Guerrillas in the Glen
Gordon Stearns

Chapter 11
Figan's Separate Peace
page 1 of 4

"I hate this stupid house," sneered Hyde, scowling at the nearly completed building.

The house now loomed over the glen like a castle. Soft sunlight flowed through huge vacant windows lighting barren interiors. Even the decks extending over the glen were almost finished.

Figan was worrying more and more lately, but not about the house. The glen was now awash with colors. Burnished golds, brilliant crimsons and duller rusts punctuated the greens of the forest ceiling. Why was this happening? And the nights were getting colder. There no longer could be any doubt. The weather was changing!

As Figan and Hyde trudged slowly up the glen, the house seemed to grow larger. The creases in Hyde's forehead were deepening from the constant strain of guerrilla warfare. Yet every day the house grew bigger and bigger. Soon humans would be living in the glen.

"Those worker humans just keep building and building," complained Hyde bitterly. "We not able to stop them."
"Remember when we poisoned the horrid eel-tooths?" reminded Figan, trying to cheer up Hyde. "The humans had to stop work for a whole day."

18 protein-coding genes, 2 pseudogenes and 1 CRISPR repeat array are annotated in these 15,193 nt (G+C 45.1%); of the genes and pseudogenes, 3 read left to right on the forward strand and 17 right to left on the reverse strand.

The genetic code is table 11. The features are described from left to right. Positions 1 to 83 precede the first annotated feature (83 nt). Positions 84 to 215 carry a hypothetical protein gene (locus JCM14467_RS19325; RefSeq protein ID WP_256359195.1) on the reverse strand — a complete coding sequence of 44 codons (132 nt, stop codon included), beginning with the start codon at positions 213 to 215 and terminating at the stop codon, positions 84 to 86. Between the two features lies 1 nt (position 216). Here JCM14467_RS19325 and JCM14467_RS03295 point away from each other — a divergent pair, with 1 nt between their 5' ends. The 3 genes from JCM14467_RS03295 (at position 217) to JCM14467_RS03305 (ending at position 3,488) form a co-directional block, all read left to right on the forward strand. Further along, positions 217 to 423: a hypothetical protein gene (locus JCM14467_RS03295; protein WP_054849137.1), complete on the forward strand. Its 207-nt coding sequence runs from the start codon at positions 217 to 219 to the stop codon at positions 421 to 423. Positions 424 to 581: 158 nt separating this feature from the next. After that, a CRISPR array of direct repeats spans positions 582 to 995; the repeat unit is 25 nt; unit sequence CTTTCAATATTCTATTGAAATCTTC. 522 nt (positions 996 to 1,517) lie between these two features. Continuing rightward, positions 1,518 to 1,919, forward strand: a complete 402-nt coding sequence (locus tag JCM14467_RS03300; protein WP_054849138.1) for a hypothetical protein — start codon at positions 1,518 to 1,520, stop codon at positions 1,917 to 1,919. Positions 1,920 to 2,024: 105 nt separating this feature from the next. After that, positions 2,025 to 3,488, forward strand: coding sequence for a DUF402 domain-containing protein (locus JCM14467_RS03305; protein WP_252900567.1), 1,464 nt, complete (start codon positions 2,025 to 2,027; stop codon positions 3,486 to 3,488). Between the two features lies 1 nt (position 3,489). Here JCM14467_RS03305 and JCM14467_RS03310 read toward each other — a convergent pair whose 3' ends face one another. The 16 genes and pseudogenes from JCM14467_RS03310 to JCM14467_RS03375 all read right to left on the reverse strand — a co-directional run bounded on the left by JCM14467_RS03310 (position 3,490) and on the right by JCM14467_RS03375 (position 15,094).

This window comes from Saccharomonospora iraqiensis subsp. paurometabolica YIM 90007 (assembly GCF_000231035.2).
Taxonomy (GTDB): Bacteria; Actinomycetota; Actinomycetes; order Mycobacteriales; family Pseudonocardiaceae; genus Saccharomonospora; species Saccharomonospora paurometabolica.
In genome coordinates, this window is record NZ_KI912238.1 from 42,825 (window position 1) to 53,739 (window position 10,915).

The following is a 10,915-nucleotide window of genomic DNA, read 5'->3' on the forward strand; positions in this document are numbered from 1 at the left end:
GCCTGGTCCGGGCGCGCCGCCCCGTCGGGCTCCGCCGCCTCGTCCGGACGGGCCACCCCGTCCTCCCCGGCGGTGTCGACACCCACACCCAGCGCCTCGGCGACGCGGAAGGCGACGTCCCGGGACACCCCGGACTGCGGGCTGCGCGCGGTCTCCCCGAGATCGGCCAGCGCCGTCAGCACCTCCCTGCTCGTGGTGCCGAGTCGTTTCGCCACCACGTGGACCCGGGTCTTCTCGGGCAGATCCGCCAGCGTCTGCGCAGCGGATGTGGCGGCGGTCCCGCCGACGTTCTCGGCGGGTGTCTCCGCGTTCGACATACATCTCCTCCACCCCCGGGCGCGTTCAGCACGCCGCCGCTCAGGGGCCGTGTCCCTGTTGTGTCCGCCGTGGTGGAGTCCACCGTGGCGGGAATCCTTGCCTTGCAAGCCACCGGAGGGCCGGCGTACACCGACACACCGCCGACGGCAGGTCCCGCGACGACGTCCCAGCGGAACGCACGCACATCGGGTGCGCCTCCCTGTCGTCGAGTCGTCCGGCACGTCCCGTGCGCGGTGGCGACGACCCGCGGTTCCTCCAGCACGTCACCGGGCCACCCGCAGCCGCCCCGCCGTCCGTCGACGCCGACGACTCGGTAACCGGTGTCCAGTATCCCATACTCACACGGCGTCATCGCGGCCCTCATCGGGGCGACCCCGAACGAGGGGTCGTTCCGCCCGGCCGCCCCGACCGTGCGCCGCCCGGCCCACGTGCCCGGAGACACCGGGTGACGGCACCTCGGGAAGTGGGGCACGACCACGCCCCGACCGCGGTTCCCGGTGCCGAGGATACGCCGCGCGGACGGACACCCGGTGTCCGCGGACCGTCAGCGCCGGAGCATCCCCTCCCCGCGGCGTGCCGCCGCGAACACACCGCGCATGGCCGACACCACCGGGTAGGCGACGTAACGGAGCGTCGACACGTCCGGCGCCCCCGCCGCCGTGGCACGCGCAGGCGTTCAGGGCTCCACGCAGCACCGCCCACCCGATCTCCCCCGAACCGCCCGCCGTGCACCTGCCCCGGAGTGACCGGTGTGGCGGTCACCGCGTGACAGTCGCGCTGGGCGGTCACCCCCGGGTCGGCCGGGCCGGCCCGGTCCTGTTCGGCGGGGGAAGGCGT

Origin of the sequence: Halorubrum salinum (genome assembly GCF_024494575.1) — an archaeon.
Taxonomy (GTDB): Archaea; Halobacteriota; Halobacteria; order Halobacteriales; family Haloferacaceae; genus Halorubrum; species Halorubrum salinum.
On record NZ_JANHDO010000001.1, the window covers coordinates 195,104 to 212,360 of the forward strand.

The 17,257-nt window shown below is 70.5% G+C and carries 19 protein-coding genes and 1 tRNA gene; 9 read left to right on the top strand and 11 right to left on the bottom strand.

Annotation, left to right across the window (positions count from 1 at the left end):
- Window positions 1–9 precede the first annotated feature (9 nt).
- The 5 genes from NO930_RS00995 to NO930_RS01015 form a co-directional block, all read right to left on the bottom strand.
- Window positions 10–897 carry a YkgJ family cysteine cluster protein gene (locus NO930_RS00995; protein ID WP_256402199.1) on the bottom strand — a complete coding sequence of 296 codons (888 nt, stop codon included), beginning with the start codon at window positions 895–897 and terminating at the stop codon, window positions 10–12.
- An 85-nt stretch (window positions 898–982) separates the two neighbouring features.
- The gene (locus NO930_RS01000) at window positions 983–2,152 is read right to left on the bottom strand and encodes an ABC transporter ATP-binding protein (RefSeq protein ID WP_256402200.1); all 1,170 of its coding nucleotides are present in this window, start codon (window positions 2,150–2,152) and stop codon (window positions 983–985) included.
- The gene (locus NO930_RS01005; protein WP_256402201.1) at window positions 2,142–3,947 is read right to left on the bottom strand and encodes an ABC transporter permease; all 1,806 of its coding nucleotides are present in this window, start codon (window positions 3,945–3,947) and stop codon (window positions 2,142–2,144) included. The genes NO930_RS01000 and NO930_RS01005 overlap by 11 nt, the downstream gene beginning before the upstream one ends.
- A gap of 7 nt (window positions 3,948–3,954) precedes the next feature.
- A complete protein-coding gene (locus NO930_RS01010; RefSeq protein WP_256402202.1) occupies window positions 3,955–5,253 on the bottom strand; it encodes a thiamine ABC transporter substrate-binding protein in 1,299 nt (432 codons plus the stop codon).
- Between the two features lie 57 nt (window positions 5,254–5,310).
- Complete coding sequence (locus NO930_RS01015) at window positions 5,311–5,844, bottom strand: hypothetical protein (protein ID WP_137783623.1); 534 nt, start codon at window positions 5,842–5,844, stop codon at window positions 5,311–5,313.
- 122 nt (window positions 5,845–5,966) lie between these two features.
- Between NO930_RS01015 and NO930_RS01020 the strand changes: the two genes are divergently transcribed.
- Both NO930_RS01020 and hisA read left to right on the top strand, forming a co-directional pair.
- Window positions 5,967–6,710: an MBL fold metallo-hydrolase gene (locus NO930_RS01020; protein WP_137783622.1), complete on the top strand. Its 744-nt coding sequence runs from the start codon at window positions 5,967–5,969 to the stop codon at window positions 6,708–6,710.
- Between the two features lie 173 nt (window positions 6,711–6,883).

"That was a long time ago," retorted Hyde, "even before the caterpillar came and chewed up the woods."

As Figan feared, that early victory was the high point of their struggle. Since then the guerrilla warfare had not stopped the worker humans for even a day. But the chimps had succeeded in scaring them.

At first, the workers tried to joke about the "bad luck" house. But soon they were whispering about gremlins. Any tools left about were whisked away mysteriously, never to be seen again. Except for hand saws. They were always found the next morning, savagely bent and twisted almost beyond recognition. Cigarette packs set down were spirited away by the same strange force. Wooden planks placed across the foundation trench were missing so often the next morning that the worker humans put them away at night.

Sometimes a thin sharpened stick would suddenly whiz out from dense undergrowth. The usual howl would be followed by curses and an energetic hunt for the sniper. Once Cecil claimed that for a fleeting instant he had glimpsed a small, ape-like body.
"Stick to bees, Cecil," boomed Mel. "They're more BEE-lievable."

So far luck had been with the little apes. They had not been detected. But Figan was concerned Hyde took too many chances.

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Guerrillas in the Glen Copyright 1997, 1998 Gordon Stearns
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